A Non-sense Novelette
The Great Bengal Enigma
“Paharida, give me a break,” pleaded Chandu, “My lines are better. You have said so. Get at least one of my poems printed in any of the numerous periodicals that you control. I am not asking for anything like the Market Daily. Any one will do.”
“Wait, you will have your time, Srirup. Meanwhile get used to your new name. Have you read Geetanjali?” Paharida was abrupt.
“Kabiguru? Yes, of course.”
“What did you make of it? Be frank.”
“Well, in some places I was a little confused. Understood some. Others were beyond me. But I can’t say that publicly, can I?
“Of course not. But your perceptions are OK. Frank and candid. Now buy a copy of the English version of Geetanjali, preferably Rabindranath’s own. Tell me about any enlightenment within the week.”
“The meanings are a little clearer in the English version, Paharida.”
“Right. See the beauty of the Bengali language. The language itself creates a sort of mysticism, which is not possible in English. Now listen closely to these lines. My lines. Mind you.
Ashru nadite sikta basane
Lutie putie abeshe nibeshe
Thara thara tari krore—
Now if you translate these lines, how would you translate ‘tari krore’ whose lap? His or her? In English you have to specify the lucrative lap you are to lap up is a delicate female’s or a hirsute male’s. In Bengali you keep wondering.
“Now follow closely. A young lady of exquisite beauty is giving a public performance, singing this verse of mine, her voice choking with emotion, as her mind wanders to the amorous adventures she had the previous night with me.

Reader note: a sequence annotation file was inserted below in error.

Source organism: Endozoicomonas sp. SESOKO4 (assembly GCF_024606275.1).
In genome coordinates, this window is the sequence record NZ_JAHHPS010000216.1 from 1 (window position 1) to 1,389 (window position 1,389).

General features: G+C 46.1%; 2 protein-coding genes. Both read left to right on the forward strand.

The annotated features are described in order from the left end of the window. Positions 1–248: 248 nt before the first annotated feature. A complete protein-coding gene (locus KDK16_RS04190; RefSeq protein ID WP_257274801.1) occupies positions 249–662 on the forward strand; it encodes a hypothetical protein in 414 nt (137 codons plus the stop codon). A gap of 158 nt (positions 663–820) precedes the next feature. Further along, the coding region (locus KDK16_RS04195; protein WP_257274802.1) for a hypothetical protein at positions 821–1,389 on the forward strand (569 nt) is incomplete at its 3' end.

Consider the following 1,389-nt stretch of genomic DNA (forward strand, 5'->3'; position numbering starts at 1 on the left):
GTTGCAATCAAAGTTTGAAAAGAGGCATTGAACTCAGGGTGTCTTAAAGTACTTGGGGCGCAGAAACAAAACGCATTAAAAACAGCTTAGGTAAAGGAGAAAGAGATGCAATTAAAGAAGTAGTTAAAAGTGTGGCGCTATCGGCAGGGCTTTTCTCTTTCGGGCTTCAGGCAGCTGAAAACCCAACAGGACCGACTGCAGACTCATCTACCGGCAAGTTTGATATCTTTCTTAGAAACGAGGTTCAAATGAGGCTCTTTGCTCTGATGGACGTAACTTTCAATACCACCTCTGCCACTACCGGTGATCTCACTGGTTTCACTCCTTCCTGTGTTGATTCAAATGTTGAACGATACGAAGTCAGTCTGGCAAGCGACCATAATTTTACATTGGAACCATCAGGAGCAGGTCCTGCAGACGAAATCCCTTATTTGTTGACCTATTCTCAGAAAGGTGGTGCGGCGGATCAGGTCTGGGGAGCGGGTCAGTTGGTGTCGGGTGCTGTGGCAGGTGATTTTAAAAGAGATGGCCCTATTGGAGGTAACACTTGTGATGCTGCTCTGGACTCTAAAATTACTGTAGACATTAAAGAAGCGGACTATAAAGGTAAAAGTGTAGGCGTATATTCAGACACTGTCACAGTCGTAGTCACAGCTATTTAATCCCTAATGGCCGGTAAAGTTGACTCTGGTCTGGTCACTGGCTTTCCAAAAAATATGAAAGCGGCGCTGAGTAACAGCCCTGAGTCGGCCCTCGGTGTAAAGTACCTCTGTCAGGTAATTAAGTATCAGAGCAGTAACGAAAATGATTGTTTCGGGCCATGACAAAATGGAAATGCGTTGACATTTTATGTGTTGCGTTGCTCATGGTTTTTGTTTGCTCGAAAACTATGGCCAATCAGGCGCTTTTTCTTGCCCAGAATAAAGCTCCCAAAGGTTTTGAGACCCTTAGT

“What lady would that be–?”
“There is no such lady,” exploded Paharida, “and if there was, do you think I would volunteer the name and address to you?”
“See the situation. The husband and the in-laws of the lady listen spellbound and wonder at her devotion to gods and other heavenly spirits. Some in the audience remain confused all the same, but many of the more down to earth smack their lips in anticipation of the true implications.”
“What happens if you render this hymn in English? You have to clearly articulate whether you are offering your body and soul to a he or she. No ‘se’ in English. The end result –no mysticism, no vagueness. Your mind fails to grope at the immense possibilities. Is it what I am thinking or is it not?”
“To attain the depth of the Bengali poems, English vocabulary should have a new word coined as ‘se’, which is neither he nor she. In fact, I have suggested this to some English authors, who are thinking about it,”
“Paharida,” Chandu mused, “if only I had one or two of these ‘se’s around me just for an inspirational cause of course, I think my writings would be more realistically mystic.”
“You will have your chance, my boy. You are progressing well and ‘se’s will flock around you in no time.”
(To be continued)